The popular uprising in Syria against the regime of Bashar Assad is almost a year old and growing more violent by the day. Reports from the insurgent city of Homs and elsewhere chronicle the extreme level of brutality with which the government is suppressing the uprising. Men, women, and children are being subjected to indiscriminate artillery bombardment, sniper fire and tanks in the streets. And while the rebels can pull off the occasional dramatic attack, such as the assassination of a regime brigadier general in Damascus last Saturday, they have yet to seize and hold any large sections of the country.
As Syria hurtles towards large-scale civil war, the Obama administration has yet to take concerted action. This has come as a surprise to the rebels—the number of people killed by Assad regime forces is five times what it was in Libya in 2011, when President Obama declared that armed intervention against Muammar Qadhafi was a moral imperative. Yet after invoking the intellectually fashionable "Responsibility to Protect" or R2P principle to justify intervention in Libya, the White House quickly denied that it represented part of an emerging "Obama doctrine." The administration explained that, lofty rhetoric notwithstanding, each crisis had to be examined on a case-by-case basis. The rebels in Syria had to understand that in the Obama era, the moral compass points mainly to expediency.
So far, the United States has only been willing to back a limited range of sanctions against the Assad regime, in part because anything more would require a greater effort. Unlike the case in Libya, the Assad regime has some powerful friends. Iran is reportedly helping Syria evade some parts of the sanctions regimes and may be sending some form of military support. Russia and China both exercised their respective vetoes on a United Nations Security Council resolution that was little more than a strong statement of disapproval. The White House "lead from behind" approach will be insufficient to forge an international consensus for action this time.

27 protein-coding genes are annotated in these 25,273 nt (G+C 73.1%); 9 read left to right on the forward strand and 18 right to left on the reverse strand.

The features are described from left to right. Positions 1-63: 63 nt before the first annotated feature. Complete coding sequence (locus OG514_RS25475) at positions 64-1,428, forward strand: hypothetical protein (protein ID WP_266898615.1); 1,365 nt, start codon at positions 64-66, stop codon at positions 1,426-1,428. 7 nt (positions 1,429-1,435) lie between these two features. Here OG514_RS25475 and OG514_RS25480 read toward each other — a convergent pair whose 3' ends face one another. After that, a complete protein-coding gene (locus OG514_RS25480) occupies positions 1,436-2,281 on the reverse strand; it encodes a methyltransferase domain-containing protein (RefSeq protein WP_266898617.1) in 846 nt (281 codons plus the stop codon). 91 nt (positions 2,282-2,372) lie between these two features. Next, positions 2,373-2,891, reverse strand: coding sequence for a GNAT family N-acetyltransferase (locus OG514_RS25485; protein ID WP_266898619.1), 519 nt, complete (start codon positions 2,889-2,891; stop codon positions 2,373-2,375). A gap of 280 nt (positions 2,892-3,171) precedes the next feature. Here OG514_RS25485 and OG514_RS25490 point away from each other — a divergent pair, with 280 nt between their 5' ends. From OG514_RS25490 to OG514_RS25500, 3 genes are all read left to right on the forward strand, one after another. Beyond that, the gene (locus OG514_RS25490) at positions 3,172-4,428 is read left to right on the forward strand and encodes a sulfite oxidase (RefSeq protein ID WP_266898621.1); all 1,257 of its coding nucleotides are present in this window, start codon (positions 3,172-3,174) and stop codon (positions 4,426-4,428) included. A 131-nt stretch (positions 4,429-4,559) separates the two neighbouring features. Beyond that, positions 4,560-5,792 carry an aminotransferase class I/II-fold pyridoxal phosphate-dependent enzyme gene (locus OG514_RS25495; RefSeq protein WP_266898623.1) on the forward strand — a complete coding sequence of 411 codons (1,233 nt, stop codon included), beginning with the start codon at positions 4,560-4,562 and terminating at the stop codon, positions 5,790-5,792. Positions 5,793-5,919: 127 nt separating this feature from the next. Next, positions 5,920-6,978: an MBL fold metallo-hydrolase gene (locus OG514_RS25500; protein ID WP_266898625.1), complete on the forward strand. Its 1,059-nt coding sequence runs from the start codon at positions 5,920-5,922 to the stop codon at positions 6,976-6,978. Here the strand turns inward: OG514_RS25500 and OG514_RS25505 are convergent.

The new Arab League proposal to send a UN peacekeeping force to Syria is something of a desperation move. It is unclear exactly where these troops would be sent, what their mission would be and, most importantly, whether they would be authorized to engage in peace enforcement. That is, whether they would have the authority and the firepower to respond to any breaches of the peace with force. But of course this is all speculative, since there is no peace to keep, and with Russia and China apparently willing to block any effective moves by the UN, the Assad regime has a green light to continue its bloody crackdown.
Last August, President Obama joined British Prime Minister David Cameron, French President Nicolas Sarkozy, and German Chancellor Angela Merkel in demanding regime change in Damascus. The Arab League has also called for Assad to step down. But each new civilian death in Syria chips away at the credibility of these bold demands. The United States and other countries recommending Assad's overthrow have to back up their policies with concrete action. A series of useful next steps could include: reaching out to Syrian dissident groups such as the Syrian National Council as legitimate representatives of the Syrian people, with a view towards securing international recognition; establishing a no-fly zone and no-tank zone of the type imposed in Iraq in the 1990s; and augmenting rebel forces with key capabilities, such as air support, intelligence, and special operations forces liaisons, which were used with great effectiveness to support anti-Taliban fighters during Operation Enduring Freedom in Afghanistan.
The legal framework for some of these actions may be problematic, given Russian and Chinese opposition to any moves under United Nations auspices. But if the Arab League, the major European governments, and especially the United States begin to move towards this form of intervention outside of the UN, it is likely that Moscow and Beijing will step back from their current posture and begin seriously weighing the cost of supporting the Assad regime. Above all, however, it would require Mr. Obama to lead from the front—assuming he is able.
About James Robbins Senior Fellow at the the American Foreign Policy Council
Aaron David Miller Former Adviser to Republican and Democrat Secretaries of State
Brian Katulis Senior Fellow at Center for American Progress
Jamie M. Fly Former Director for Counterproliferation Strategy at the National Security Council
Ammar Abdulhamid Fellow at the Foundation for Defense of Democracies